Voting in the next Canadian Federal Election

February 16, 2016

The current Liberal government proposes to change the federal voting system from first past the post (FPP) to some other system that has different flaws to the present one. There is no system that is flawless. There are just different consequences and biases.

A main objection to FPP is that it allows a candidate to be elected with less than 50% of the constituency votes, sometimes in the low thirties depending on how many candidates compete in a riding. Let’s say 65% vote for other than the winning candidate, then the losers object, because the majority winner receives only 35%. The losers want their vote recognized at the polls and to be awarded seats. Seldom mentioned is the possibility of disenchanted voters joining a major party and attempting to influence policy from the inside.

One alternative to FPP is preferential voting (PV) where voters choose their first, second and subsequent choices on the ballot, either on one voting day or more than one. The latter raises the costs of the electoral process and leads to electioneering between ballots. PV can ensure that the winner gets 50% plus of the votes. Its other advantage is that the elected candidate comes from the constituency as with FPP.

PV favours the party straddling the middle of the political spectrum. If in Canada this is the NDP on the left, the Liberals in the centre and the Tories on the right, then the Liberals might try to campaign towards the NDP and Tories to get the needed majority. The NDP and Tories might structure their platforms to appeal to Liberal voters. With more than three parties the politicking gets more involved. One attribute of PV is that the elected person still comes from the constituency.

Neither of these alternatives satisfies those with specialized interests, the Bloc and the Green Party being two Canadian examples. But there are more parties and more would appear with a voting system of proportional representation (PR). With PR, the electorate votes for a party, with seats awarded according to the percentage of votes received. This system favours special interest groups but has other implications. It is often assumed that only existing parties will register for votes, but other interest groups are encouraged to form parties. Persons are elected because they represent certain interests, and not based on representing both a constituency and those interests. Each party decides who will be candidates for election and the link with a riding is lost. (In the 2015 federal election there were as many as ten candidates on the ballot).

For each of these three options there are variations to compare and examples of how voting is performed in different countries can be assessed. According to Wikipedia, there are around 20 different voting systems used for head of state, upper and lower houses of parliament in various countries.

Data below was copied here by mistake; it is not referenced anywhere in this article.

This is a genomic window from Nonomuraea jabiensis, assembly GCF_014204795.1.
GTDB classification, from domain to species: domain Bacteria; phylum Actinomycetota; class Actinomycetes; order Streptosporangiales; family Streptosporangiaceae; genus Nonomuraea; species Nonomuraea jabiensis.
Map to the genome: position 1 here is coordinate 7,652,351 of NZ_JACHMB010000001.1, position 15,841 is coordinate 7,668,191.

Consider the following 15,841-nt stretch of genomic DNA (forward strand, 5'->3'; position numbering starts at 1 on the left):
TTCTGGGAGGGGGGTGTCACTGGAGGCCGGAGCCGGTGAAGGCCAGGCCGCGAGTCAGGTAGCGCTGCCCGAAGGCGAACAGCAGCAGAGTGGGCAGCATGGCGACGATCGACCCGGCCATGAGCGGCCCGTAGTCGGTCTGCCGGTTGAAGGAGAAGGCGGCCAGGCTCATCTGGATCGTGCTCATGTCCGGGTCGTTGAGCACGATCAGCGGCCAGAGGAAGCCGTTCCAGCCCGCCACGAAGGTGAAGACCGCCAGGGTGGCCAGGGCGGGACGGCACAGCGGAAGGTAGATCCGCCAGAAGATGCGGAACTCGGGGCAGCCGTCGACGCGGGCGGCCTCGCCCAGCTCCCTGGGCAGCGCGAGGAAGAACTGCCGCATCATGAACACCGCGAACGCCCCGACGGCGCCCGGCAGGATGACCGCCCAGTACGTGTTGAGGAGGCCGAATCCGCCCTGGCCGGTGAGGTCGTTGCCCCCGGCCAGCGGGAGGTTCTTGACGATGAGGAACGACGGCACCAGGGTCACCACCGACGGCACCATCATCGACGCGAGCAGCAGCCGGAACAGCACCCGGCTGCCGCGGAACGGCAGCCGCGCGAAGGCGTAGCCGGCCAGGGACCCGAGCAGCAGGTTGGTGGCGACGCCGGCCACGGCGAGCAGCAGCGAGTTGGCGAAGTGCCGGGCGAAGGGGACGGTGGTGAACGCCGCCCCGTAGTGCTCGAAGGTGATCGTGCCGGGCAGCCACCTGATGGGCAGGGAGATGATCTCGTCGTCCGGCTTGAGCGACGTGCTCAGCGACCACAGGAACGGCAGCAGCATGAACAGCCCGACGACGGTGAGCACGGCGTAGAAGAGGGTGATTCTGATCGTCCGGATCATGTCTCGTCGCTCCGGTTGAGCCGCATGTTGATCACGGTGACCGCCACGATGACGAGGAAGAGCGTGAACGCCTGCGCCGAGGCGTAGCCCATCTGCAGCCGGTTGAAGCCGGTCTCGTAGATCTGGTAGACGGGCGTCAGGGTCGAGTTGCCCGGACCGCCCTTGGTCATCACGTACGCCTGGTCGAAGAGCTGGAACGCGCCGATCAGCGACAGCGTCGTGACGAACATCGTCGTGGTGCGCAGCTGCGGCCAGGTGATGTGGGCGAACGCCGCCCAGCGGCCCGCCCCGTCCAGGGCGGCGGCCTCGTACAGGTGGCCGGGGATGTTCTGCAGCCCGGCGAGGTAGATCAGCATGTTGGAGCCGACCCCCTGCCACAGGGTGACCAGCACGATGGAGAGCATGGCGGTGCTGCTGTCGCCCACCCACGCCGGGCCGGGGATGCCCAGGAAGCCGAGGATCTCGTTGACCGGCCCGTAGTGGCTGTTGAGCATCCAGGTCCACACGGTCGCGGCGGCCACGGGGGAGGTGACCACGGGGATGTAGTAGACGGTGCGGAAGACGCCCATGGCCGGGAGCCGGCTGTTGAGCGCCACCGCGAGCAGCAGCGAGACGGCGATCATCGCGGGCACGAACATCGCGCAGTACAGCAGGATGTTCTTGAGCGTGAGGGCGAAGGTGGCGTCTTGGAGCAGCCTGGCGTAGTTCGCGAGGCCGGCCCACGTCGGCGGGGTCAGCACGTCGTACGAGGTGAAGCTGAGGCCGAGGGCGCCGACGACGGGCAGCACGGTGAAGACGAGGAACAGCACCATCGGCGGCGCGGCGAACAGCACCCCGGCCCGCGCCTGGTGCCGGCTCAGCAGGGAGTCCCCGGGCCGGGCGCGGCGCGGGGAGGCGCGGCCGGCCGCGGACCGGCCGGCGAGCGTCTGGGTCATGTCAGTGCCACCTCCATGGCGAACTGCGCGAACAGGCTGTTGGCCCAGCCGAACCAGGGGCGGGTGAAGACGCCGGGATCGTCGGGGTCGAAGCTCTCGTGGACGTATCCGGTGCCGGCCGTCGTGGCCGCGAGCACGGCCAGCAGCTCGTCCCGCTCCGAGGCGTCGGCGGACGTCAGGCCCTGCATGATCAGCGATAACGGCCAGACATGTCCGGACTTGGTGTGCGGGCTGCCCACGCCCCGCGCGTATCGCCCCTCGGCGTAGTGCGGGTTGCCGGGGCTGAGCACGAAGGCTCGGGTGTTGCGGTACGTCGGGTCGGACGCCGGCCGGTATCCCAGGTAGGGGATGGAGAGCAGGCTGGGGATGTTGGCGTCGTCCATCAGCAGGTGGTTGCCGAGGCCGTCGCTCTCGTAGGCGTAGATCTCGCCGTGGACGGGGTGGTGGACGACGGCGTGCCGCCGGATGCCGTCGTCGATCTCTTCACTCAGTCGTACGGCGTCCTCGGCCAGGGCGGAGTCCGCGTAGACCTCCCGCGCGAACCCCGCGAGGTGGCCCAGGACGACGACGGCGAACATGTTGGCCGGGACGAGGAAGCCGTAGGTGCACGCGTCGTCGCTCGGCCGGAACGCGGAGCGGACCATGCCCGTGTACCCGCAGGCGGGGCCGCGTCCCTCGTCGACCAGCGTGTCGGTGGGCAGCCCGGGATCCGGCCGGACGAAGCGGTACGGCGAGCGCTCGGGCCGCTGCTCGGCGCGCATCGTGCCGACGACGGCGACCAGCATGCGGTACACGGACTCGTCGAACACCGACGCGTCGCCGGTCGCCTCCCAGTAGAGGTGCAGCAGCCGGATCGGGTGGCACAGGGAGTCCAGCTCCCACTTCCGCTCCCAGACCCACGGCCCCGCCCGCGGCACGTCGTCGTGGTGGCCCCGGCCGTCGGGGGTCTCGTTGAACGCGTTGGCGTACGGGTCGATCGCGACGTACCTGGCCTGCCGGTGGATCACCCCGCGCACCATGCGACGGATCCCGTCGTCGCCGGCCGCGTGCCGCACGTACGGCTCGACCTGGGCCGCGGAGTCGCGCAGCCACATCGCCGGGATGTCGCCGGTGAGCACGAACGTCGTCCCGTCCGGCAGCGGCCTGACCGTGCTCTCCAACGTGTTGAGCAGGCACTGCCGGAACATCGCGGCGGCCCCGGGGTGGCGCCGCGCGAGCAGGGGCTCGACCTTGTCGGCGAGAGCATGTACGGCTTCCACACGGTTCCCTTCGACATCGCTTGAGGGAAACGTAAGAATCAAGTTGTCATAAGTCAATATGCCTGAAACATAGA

Another information source is in the excellent Danish television program Borgen, where legislating in an environment of many small parties with narrow interests is portrayed. It makes for good viewing if you enjoy watching sausages being made.

The First One Hundred Days of Liberal Rule

February 8, 2016

Canada, 100 days after the October 2015 federal election won by the Liberals

  1. The Liberal majority win provides an opportunity to change direction for a number of policies and to change the tone of governing. For the Conservatives the opportunity is to reorganize with a new leader and a new platform which will need to appeal to the centre of the political spectrum where the majority of voters reside. The British Labour party and the Tea Party conservatives in the US appeal to the two tails of the spectrum and will find it hard to get a governing majority in their next elections.
  2. There are around 200 new MPs, many of them Liberals, a party which increased their elected MPs by about 150. Some newly elected Liberals are cabinet ministers with important portfolios such as Finance, Defense and the Environment. With a steep learning curve, these ministers are likely to be dependent on departmental bureaucrats who will be in a position to exercise influence at the outset.
  3. The bureaucrats appear pleased with the results. Their dislike of Harper’s style of government led civil servants to become politically involved in the election, at least around Ottawa. If the result makes the bureaucracy become more politicized, then the idea of a career civil service is weakened.
  4. The global and national economies have received a major shock with the decline in the price of oil. It results in a decline in Canadian federal and provincial tax revenues, as well as lower energy costs for firms and consumers. Loss of revenues to western provinces puts pressure on the government to facilitate the sale of energy to foreign markets.
  5. Debate over the building of energy pipelines is splitting the country with some eastern Canada politicians opposing the energy east pipelines, and some in BC opposing the twinning of the Kinder Morgan pipeline with its terminal in Port Coquitlam BC. Quebec is likely to ask for further financial support for Bombardier which is now a corporate cripple. If the province then opposes policies which will harm the west, it will cause divisiveness.
  6. The Liberals have acted on their elections promise to amend Canada’s military contribution to fighting ISIL, to accept displaced persons from the Middle East, and to raise income tax rates for high income people. Out of fear of offending protected interests (like those benefiting from supply management policies) they have not fully endorsed the TPP agreement despite the importance to Canada of trade in the Pacific region.